Birding in Alaska is unparalleled for its biodiversity and habitat supporting 471 documented species, including the rare McKay’s bunting on uninhabited and remote St. Matthew Island in the Bering Sea. While you might not be able to travel to St. Matthew, the Alaska Maritime National Wildlife Refuge encompasses 3.4 million protected acres of essential habitat for 40 million seabirds, which should keep you busy for a while, along with these other hotspot locales.
Paradise for birders (and birds) can be found on the isolated cliffs and beaches of St. Paul and St. George islands. Here you’ll find 75 percent of the world’s red-legged kittiwakes, one of 240 bird species, including Alaskan and Siberian migrants. Also on the checklist: horned and tufted puffins, thick-billed and common murres, auklets, and even a hybrid McKay’s/snow bunting.
In the western Aleutians, serious birders travel to Adak during the spring migration in search of Asiatic migrants and other vagrants including tufted duck, Siberian rubythroat, brambling, and greenfinch. In addition, more common regular sightings are of rock ptarmigan, Arctic tern, whiskered and crested auklet, emperor goose, and arctic loon.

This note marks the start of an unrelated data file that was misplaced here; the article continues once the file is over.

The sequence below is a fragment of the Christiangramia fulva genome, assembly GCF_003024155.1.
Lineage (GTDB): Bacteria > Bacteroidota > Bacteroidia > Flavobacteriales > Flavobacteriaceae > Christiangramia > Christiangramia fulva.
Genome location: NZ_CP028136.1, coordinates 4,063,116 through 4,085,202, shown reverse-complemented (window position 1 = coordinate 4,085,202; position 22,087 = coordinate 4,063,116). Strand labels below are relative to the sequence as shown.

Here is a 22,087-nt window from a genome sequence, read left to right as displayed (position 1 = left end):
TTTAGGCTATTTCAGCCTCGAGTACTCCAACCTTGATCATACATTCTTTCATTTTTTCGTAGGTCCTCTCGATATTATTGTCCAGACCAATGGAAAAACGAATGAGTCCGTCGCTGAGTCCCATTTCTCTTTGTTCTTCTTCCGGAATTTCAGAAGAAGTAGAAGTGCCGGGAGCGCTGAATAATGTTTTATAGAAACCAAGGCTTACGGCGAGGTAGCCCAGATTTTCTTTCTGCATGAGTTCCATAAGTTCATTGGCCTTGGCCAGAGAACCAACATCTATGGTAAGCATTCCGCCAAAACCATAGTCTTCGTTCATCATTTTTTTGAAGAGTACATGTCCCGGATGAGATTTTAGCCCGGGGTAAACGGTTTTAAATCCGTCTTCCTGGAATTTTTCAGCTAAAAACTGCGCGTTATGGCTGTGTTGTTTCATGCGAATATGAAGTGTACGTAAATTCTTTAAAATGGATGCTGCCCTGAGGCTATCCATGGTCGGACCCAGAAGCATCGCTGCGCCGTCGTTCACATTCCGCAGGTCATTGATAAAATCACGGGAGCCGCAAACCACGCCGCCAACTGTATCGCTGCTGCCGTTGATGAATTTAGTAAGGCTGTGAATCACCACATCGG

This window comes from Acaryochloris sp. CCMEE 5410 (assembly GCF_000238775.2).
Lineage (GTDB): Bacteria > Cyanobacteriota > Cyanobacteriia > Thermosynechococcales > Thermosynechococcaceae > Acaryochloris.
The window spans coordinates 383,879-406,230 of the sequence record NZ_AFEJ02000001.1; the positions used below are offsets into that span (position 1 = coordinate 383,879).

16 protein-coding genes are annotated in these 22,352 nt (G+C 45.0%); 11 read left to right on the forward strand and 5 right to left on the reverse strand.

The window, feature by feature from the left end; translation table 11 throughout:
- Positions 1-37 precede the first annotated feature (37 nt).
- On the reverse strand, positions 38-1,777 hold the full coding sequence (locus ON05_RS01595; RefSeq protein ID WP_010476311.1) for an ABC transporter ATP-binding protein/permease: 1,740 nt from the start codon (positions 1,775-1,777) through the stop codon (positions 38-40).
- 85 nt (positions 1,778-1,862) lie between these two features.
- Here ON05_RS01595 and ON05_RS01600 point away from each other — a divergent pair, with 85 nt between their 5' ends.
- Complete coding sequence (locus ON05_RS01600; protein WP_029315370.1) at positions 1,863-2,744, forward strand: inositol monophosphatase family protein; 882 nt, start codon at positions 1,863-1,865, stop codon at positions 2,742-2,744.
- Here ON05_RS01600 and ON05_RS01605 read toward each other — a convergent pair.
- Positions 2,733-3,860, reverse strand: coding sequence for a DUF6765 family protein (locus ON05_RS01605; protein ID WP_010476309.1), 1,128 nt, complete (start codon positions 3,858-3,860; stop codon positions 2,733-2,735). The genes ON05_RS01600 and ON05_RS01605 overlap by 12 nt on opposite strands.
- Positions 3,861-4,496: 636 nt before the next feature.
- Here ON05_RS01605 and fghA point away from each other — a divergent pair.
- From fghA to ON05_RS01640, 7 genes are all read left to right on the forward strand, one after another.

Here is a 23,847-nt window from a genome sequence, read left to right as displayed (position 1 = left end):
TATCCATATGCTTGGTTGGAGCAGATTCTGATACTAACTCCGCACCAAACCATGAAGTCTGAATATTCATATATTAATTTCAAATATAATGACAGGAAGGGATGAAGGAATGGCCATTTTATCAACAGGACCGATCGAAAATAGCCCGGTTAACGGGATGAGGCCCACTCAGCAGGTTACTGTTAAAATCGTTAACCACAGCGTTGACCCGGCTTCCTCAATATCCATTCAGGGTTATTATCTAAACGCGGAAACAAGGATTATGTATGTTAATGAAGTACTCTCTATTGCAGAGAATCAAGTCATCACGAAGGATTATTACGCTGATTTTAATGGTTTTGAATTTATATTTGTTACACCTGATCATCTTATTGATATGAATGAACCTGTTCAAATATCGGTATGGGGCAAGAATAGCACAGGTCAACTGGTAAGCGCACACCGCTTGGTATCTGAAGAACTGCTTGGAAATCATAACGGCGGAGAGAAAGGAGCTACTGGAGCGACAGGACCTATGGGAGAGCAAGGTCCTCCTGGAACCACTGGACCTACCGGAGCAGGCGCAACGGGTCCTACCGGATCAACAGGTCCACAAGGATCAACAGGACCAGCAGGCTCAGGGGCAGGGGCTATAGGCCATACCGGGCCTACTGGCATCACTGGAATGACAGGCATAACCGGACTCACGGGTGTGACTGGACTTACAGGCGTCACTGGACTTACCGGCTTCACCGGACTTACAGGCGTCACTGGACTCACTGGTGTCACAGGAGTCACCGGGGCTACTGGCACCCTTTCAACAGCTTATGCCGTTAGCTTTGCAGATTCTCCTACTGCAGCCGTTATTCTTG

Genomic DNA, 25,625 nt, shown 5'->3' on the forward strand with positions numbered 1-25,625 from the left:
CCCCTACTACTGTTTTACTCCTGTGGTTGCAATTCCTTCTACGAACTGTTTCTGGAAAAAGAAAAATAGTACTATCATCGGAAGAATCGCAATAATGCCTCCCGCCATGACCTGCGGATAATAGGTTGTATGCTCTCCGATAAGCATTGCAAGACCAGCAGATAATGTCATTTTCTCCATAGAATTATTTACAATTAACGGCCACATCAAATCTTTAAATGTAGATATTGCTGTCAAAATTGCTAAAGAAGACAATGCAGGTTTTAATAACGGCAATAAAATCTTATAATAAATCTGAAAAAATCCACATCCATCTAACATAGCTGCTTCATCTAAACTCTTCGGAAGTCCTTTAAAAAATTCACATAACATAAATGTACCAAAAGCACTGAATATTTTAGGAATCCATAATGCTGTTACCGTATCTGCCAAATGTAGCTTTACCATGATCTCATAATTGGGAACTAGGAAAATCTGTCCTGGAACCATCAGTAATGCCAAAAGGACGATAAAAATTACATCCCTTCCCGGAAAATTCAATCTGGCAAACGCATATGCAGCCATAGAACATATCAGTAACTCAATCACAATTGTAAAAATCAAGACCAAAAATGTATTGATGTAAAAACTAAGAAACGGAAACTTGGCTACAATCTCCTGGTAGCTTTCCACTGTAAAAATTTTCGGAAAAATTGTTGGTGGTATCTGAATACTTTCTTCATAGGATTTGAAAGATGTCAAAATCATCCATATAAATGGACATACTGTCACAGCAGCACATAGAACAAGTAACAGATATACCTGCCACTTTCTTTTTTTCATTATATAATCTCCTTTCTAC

This North Slope location with its high-latitude tundra allows birders the opportunity to see all four species of eider, along with snowy owl, pomarine jaeger, yellow-billed loon, and buff-breasted sandpiper. Bonus: polar bears sometimes can be spotted on the shore.
Join the Copper River Delta Shorebird Festival in May as birds migrate north in staggering numbers from wintering grounds as far south as Peru. Virtually all of the world’s population of western sandpipers and Pacific dunlins stop here in the spring, making it a must-see for birders.
The Chilkat Bald Eagle Preserve is a great place to spot bald eagles while rafting in the summers; however, the fall and winter months bring thousands of the raptors to the rivers here to feast on the end of the salmon run. Watch them steal fish from each other, lock talons, and create chaos in an annual spectacle like no other.